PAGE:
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Oriental Bittersweet

Weed - Celastrus orbiculatus is also known as Oriental bittersweet, Asian or Asiatic bittersweet, climbing spindleberry, and round-leaved bittersweet.

Description: C. orbiculatus is a vine that can grow to 60 feet long with a stem diameter up to 5 inches. The stem bears blunt thorns. The leaves are alternate, glossy, roundish and nearly as wide as they are long, with a finely toothed margin. The plant grows in a wide variety of soils and moisture levels. It is dioecious (with separate male and female plants), however perfect flowers have been occasionally found on plants. The female flowers and fruits arise from the leaf axils. The male flowers bloom on the ends of the growing points. Our native or American bittersweet (Celastrus scandens) has male and female flowers at the end of the stems of their respective plants. Location of the flowers is the main way to tell the invasive Oriental bittersweet plant from our native bittersweet.

Where: Oriental bittersweet grows on forest edges, in deep forests, thickets, open fields, roadsides, fence rows, and beaches. It grows well in both low light and full sun. In contrast, the native bittersweet will not grow in full sun.

Propagation: Oriental bittersweet reproduces vegetatively from roots and root pieces. Injuring the roots encourages sprouting. It also reproduces from seed spread mostly by birds, and by people who collect the plant for dried arrangements and allow the seeds to fall to the ground. Seed requires stratification (a cold period) in the soil before it can germinate. The germination rate is 85%.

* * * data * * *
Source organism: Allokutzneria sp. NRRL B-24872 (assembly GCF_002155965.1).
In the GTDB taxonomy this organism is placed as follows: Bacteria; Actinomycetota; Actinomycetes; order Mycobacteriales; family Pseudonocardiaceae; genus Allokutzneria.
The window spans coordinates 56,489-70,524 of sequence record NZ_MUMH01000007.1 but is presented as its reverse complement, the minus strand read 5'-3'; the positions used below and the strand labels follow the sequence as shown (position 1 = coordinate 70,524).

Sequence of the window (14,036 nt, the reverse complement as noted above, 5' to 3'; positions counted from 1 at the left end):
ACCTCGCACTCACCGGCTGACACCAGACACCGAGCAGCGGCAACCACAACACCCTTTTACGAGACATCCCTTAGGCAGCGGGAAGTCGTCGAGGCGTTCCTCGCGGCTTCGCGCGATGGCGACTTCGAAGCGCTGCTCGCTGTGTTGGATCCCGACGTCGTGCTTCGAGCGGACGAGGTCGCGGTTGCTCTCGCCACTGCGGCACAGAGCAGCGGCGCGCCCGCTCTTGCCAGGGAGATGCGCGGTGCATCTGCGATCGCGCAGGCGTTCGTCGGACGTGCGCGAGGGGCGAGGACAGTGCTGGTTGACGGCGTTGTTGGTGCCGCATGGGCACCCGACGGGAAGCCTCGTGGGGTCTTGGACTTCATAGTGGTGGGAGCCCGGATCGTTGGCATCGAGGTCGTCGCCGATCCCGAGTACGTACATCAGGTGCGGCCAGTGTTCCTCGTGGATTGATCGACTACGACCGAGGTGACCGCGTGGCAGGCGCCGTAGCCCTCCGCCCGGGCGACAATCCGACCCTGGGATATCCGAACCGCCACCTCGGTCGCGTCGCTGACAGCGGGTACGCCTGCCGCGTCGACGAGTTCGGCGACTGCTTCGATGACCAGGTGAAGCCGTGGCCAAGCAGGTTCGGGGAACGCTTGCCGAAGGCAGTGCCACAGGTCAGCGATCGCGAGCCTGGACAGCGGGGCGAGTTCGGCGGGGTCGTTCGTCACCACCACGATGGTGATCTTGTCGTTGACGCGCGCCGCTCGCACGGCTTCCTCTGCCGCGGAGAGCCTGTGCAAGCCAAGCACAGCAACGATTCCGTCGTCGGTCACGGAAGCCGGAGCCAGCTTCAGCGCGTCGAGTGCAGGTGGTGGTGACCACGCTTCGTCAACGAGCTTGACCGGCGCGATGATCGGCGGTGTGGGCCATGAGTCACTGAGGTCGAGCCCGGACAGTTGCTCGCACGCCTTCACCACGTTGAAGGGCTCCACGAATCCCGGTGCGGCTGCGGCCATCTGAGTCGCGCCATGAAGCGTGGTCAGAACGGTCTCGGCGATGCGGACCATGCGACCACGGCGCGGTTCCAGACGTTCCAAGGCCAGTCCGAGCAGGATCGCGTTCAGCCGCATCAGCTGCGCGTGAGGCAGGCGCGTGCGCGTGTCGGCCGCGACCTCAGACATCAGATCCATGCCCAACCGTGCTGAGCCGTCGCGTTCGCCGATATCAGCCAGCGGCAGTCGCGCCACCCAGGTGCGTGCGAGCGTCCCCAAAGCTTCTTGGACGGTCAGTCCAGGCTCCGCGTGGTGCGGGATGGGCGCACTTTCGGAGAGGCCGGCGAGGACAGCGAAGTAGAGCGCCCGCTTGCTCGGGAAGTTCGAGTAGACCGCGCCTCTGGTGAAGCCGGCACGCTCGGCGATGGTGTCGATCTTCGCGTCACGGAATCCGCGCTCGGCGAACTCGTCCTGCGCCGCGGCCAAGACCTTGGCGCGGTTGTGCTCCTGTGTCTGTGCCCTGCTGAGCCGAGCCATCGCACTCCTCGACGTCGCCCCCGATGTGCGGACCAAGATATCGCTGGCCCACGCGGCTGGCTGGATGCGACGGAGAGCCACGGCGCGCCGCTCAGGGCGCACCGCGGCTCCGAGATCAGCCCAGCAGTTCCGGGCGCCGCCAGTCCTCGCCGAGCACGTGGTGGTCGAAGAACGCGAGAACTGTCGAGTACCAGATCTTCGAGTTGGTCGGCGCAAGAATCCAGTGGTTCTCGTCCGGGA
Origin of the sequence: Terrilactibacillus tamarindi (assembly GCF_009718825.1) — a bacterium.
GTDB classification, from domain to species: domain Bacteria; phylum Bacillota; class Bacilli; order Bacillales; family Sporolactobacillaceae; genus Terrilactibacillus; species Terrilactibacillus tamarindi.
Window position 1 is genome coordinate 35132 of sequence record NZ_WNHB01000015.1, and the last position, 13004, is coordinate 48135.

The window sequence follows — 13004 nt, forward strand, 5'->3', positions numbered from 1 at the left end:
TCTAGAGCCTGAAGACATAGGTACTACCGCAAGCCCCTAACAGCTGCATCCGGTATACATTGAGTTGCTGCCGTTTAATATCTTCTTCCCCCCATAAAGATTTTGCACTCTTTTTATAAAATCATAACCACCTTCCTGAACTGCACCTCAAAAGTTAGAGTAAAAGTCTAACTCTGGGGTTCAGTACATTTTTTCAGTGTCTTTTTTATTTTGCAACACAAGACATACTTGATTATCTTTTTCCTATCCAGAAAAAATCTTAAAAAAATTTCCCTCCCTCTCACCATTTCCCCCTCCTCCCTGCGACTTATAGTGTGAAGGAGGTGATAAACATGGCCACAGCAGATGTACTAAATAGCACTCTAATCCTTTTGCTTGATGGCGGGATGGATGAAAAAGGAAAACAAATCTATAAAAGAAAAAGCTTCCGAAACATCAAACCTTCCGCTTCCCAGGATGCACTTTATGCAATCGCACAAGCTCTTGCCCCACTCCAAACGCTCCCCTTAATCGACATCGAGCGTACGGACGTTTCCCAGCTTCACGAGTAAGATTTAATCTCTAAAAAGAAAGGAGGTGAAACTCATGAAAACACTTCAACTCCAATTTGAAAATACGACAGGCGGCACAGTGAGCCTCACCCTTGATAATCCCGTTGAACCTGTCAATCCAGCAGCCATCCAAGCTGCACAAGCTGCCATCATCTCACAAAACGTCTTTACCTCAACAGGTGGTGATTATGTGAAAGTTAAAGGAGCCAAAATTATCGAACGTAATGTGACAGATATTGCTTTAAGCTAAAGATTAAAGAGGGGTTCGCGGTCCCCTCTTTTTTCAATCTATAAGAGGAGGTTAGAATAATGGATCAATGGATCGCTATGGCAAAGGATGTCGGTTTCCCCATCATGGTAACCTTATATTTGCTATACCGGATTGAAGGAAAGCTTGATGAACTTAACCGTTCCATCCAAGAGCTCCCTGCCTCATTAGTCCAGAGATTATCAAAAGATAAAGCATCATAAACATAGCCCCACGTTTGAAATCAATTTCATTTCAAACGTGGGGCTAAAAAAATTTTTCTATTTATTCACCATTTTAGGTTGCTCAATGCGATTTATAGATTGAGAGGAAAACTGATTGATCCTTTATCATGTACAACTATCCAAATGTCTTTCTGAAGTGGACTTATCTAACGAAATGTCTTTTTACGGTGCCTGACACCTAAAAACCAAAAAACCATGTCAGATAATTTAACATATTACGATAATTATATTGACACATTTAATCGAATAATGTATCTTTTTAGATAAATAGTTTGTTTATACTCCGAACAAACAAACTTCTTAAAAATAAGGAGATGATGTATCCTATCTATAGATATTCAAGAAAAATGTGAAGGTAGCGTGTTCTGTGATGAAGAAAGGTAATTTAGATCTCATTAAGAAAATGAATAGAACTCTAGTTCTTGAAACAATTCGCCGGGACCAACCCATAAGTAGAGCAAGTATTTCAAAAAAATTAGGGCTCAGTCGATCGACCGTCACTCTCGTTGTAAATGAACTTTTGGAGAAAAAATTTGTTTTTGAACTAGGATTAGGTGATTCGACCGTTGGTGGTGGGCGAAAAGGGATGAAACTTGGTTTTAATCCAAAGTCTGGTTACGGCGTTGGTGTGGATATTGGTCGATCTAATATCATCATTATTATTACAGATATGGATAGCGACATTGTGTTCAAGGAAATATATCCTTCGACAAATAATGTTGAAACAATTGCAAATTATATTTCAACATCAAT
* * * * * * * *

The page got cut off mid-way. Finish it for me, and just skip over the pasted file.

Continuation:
Poisoning: Celastrus orbiculatus is not known to be poisonous, unlike the true bittersweet Solanum dulcmara. However, the berries have been reported to cause intestinal upset and vomiting.

Historical: Brought to the U.S. from Asia in the 1860s, it was used for erosion control and as an ornamental. It is still found in temperate zones of Japan, Korea, and China (north of the Yangtze River), primarily in lowland slopes or thickets below 1,500 feet. Oriental bittersweet is known to have spread throughout the eastern two-thirds of the U.S., except Florida. The first reports of naturalized specimens were in Connecticut in 1916. By 1971 it was considered weedy in all of New England and most of the Atlantic Coast States. In 1974 it was reported to be naturalized in 21 of the 33 states where it had been cultivated.

What: C. orbiculatus is on the Nebraska noxious weed watch list. This means it is not known to be in Nebraska but poses a significant threat if introduced. Oriental bittersweet readily hybridizes with the native C. scandens. It can be difficult to identify the hybrids. According to the U.S. Forest Service, a bittersweet hybrid in Connecticut was found to have produced two types of pollen.

Pros: In autumn, bittersweet vines put on an eye-catching display of yellow foliage, and the deep yellow capsules burst to reveal red berries (arils) that look like jewels. The plants are dried to use in decorative arrangements. Birds, including blue jays, chickadees, European starlings, northern bobwhites, ring-necked pheasants, and wild turkeys eat the berries (and spread the seeds). Wildlife that feed on the plant include fox squirrels and eastern cottontails.

Medicinal: According to Plants for a Future,  there are many medical uses: "A decoction of the roots and stems is used internally whilest the crushed fresh leaves are used for external applications. The plant is used in the treatment of paralysis, numbness of the four extremities, headache, toothache, spontaneous abscess formation, and snake bites. Many plants in this genus contain compounds of interest for their anti-tumor activity."

Cons: Oriental bittersweet is extremely invasive. It is outpacing the native bittersweet, which seems to have disappeared in some parts of the northeast U.S. C. orbiculatus takes over forested areas and kills in multiple ways. It wraps around trees and shrubs and strangles them. It will also cover the canopy of plants, shading them to the point of death. Oriental bittersweet can get so large and heavy that it can cause trees to be uprooted and fall over.

The U.S. Forest Service has a detailed website about studies of Oriental bittersweet in various states.

Oriental Bittersweet
Oriental Bittersweet
Mary Anna Anderson
Mary Anna Anderson
Nebraska Extension Horticulturist

Mary Anna Anderson served from 1997-2013 as a horticulturist with Nebraska Extension in the Douglas/Sarpy County offices.